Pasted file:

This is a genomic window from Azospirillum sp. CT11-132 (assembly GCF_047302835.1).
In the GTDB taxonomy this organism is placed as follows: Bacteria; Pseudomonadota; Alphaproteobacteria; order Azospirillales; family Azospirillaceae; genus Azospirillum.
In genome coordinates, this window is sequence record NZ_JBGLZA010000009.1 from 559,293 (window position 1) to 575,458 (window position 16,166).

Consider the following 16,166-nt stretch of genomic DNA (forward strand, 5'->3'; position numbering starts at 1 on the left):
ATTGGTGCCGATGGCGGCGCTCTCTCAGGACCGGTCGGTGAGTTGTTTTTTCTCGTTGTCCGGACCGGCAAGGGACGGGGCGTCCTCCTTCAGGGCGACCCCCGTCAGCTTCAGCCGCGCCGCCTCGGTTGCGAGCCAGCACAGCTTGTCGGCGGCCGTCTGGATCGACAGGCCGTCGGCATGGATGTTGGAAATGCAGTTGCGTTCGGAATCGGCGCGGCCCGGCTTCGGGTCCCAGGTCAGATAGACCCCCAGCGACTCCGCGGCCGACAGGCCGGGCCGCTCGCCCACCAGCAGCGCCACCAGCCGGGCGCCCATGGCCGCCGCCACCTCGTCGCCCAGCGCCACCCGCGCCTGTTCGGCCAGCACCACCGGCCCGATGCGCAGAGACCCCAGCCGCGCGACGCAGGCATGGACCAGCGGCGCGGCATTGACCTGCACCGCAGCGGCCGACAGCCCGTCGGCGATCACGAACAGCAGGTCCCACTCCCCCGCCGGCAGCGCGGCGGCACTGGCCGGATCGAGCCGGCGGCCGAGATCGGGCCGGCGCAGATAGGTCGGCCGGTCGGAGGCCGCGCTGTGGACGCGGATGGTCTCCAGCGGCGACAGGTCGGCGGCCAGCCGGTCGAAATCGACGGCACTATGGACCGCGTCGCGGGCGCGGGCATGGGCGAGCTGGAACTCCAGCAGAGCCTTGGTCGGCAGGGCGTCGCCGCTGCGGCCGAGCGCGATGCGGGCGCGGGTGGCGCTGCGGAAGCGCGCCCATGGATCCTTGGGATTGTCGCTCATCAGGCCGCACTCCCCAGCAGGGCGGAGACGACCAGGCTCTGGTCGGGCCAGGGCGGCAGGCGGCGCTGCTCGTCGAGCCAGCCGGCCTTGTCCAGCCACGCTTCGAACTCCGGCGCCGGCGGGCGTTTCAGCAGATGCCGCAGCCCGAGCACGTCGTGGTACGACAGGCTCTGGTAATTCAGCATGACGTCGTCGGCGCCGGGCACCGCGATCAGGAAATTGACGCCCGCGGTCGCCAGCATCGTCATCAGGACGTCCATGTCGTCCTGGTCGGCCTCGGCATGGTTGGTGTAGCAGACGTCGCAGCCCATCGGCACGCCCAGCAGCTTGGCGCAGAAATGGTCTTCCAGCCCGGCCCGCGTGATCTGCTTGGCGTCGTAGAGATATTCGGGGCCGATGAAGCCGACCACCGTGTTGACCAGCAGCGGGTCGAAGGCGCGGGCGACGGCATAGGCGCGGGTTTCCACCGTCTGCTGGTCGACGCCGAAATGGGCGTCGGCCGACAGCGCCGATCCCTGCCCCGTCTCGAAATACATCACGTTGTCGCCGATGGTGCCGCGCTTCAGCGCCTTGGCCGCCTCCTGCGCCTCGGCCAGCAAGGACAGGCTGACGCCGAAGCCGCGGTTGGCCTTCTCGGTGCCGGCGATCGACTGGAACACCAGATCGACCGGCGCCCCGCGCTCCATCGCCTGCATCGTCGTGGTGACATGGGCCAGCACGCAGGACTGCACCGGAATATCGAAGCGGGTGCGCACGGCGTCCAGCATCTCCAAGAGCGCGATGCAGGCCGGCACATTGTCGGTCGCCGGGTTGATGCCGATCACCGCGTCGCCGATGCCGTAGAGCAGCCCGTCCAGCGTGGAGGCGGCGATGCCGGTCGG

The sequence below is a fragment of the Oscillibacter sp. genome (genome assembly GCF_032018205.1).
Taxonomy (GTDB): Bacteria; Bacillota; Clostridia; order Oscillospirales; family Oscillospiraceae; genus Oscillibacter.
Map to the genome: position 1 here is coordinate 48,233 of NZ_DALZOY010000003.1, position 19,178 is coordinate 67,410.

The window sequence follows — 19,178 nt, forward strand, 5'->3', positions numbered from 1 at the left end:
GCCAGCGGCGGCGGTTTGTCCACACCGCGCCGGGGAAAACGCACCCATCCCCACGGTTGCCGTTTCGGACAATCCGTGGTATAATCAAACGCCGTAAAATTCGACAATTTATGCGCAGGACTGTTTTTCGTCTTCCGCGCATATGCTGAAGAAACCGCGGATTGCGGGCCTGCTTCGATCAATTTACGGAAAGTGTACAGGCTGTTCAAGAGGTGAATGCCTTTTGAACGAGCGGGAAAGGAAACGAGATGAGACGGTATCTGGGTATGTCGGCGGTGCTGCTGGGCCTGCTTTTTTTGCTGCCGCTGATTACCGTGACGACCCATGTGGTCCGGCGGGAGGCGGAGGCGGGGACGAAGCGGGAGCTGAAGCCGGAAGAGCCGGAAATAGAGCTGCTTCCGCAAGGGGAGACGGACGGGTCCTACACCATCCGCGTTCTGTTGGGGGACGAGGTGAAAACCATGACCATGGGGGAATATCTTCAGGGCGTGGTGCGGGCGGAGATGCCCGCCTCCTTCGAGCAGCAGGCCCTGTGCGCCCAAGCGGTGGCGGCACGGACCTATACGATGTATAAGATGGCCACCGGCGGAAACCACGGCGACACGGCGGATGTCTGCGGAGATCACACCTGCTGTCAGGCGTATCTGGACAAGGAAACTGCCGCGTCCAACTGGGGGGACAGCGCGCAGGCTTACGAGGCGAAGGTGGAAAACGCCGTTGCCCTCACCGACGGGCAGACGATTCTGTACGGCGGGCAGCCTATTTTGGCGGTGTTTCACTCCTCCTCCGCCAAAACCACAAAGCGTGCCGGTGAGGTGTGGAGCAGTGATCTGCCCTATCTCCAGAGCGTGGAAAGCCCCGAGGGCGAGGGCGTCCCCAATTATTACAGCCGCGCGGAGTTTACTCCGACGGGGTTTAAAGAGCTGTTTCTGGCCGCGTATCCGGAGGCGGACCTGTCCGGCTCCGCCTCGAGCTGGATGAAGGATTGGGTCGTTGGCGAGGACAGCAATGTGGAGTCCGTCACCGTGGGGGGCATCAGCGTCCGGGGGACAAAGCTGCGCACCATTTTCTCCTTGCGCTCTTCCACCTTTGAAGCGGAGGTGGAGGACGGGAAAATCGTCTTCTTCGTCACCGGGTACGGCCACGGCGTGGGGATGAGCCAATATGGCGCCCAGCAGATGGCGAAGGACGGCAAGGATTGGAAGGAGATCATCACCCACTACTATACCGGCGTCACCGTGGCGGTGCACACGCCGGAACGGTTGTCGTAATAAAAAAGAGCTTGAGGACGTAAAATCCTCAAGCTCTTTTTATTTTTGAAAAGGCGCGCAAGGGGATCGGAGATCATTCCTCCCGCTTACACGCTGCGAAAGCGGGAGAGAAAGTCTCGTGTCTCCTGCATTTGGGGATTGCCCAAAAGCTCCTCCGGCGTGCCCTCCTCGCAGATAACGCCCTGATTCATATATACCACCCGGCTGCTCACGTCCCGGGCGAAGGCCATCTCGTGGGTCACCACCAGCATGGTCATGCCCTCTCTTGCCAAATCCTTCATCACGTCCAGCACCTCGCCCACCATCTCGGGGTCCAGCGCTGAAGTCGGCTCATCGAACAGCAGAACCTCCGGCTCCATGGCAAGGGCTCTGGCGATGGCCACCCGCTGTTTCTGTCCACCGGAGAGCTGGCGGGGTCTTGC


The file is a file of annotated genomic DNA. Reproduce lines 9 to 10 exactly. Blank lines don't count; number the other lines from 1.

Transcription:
The window sequence follows — 19,178 nt, forward strand, 5'->3', positions numbered from 1 at the left end:
GCCAGCGGCGGCGGTTTGTCCACACCGCGCCGGGGAAAACGCACCCATCCCCACGGTTGCCGTTTCGGACAATCCGTGGTATAATCAAACGCCGTAAAATTCGACAATTTATGCGCAGGACTGTTTTTCGTCTTCCGCGCATATGCTGAAGAAACCGCGGATTGCGGGCCTGCTTCGATCAATTTACGGAAAGTGTACAGGCTGTTCAAGAGGTGAATGCCTTTTGAACGAGCGGGAAAGGAAACGAGATGAGACGGTATCTGGGTATGTCGGCGGTGCTGCTGGGCCTGCTTTTTTTGCTGCCGCTGATTACCGTGACGACCCATGTGGTCCGGCGGGAGGCGGAGGCGGGGACGAAGCGGGAGCTGAAGCCGGAAGAGCCGGAAATAGAGCTGCTTCCGCAAGGGGAGACGGACGGGTCCTACACCATCCGCGTTCTGTTGGGGGACGAGGTGAAAACCATGACCATGGGGGAATATCTTCAGGGCGTGGTGCGGGCGGAGATGCCCGCCTCCTTCGAGCAGCAGGCCCTGTGCGCCCAAGCGGTGGCGGCACGGACCTATACGATGTATAAGATGGCCACCGGCGGAAACCACGGCGACACGGCGGATGTCTGCGGAGATCACACCTGCTGTCAGGCGTATCTGGACAAGGAAACTGCCGCGTCCAACTGGGGGGACAGCGCGCAGGCTTACGAGGCGAAGGTGGAAAACGCCGTTGCCCTCACCGACGGGCAGACGATTCTGTACGGCGGGCAGCCTATTTTGGCGGTGTTTCACTCCTCCTCCGCCAAAACCACAAAGCGTGCCGGTGAGGTGTGGAGCAGTGATCTGCCCTATCTCCAGAGCGTGGAAAGCCCCGAGGGCGAGGGCGTCCCCAATTATTACAGCCGCGCGGAGTTTACTCCGACGGGGTTTAAAGAGCTGTTTCTGGCCGCGTATCCGGAGGCGGACCTGTCCGGCTCCGCCTCGAGCTGGATGAAGGATTGGGTCGTTGGCGAGGACAGCAATGTGGAGTCCGTCACCGTGGGGGGCATCAGCGTCCGGGGGACAAAGCTGCGCACCATTTTCTCCTTGCGCTCTTCCACCTTTGAAGCGGAGGTGGAGGACGGGAAAATCGTCTTCTTCGTCACCGGGTACGGCCACGGCGTGGGGATGAGCCAATATGGCGCCCAGCAGATGGCGAAGGACGGCAAGGATTGGAAGGAGATCATCACCCACTACTATACCGGCGTCACCGTGGCGGTGCACACGCCGGAACGGTTGTCGTAATAAAAAAGAGCTTGAGGACGTAAAATCCTCAAGCTCTTTTTATTTTTGAAAAGGCGCGCAAGGGGATCGGAGATCATTCCTCCCGCTTACACGCTGCGAAAGCGGGAGAGAAAGTCTCGTGTCTCCTGCATTTGGGGATTGCCCAAAAGCTCCTCCGGCGTGCCCTCCTCGCAGATAACGCCCTGATTCATATATACCACCCGGCTGCTCACGTCCCGGGCGAAGGCCATCTCGTGGGTCACCACCAGCATGGTCATGCCCTCTCTTGCCAAATCCTTCATCACGTCCAGCACCTCGCCCACCATCTCGGGGTCCAGCGCTGAAGTCGGCTCATCGAACAGCAGAACCTCCGGCTCCATGGCAAGGGCTCTGGCGATGGCCACCCGCTGTTTCTGTCCACCGGAGAGCTGGCGGGGTCTTGC